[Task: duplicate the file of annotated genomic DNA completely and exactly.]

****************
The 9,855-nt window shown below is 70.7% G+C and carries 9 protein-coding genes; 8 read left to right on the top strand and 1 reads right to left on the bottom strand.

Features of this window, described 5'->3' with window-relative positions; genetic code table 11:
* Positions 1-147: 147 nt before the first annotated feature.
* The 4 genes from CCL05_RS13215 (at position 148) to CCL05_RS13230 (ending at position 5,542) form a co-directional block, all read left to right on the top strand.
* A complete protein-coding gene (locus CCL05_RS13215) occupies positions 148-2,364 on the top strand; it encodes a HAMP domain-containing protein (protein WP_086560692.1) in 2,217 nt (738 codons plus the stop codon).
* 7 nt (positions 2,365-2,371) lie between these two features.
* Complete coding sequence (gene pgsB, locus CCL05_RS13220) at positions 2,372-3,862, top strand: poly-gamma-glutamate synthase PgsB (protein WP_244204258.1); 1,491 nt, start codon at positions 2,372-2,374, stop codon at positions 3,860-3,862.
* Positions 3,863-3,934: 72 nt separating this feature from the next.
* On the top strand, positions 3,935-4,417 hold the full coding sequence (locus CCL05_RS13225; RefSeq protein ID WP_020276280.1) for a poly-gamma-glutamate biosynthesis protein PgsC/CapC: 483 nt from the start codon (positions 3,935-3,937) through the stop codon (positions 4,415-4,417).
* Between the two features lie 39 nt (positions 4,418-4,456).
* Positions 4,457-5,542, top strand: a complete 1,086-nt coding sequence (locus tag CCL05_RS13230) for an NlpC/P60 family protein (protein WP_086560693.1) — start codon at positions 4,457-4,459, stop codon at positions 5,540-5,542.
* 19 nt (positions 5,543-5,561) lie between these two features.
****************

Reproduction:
The 9,855-nt window shown below is 70.7% G+C and carries 9 protein-coding genes; 8 read left to right on the top strand and 1 reads right to left on the bottom strand.

Features of this window, described 5'->3' with window-relative positions; genetic code table 11:
* Positions 1-147: 147 nt before the first annotated feature.
* The 4 genes from CCL05_RS13215 (at position 148) to CCL05_RS13230 (ending at position 5,542) form a co-directional block, all read left to right on the top strand.
* A complete protein-coding gene (locus CCL05_RS13215) occupies positions 148-2,364 on the top strand; it encodes a HAMP domain-containing protein (protein WP_086560692.1) in 2,217 nt (738 codons plus the stop codon).
* 7 nt (positions 2,365-2,371) lie between these two features.
* Complete coding sequence (gene pgsB, locus CCL05_RS13220) at positions 2,372-3,862, top strand: poly-gamma-glutamate synthase PgsB (protein WP_244204258.1); 1,491 nt, start codon at positions 2,372-2,374, stop codon at positions 3,860-3,862.
* Positions 3,863-3,934: 72 nt separating this feature from the next.
* On the top strand, positions 3,935-4,417 hold the full coding sequence (locus CCL05_RS13225; RefSeq protein ID WP_020276280.1) for a poly-gamma-glutamate biosynthesis protein PgsC/CapC: 483 nt from the start codon (positions 3,935-3,937) through the stop codon (positions 4,415-4,417).
* Between the two features lie 39 nt (positions 4,418-4,456).
* Positions 4,457-5,542, top strand: a complete 1,086-nt coding sequence (locus tag CCL05_RS13230) for an NlpC/P60 family protein (protein WP_086560693.1) — start codon at positions 4,457-4,459, stop codon at positions 5,540-5,542.
* 19 nt (positions 5,543-5,561) lie between these two features.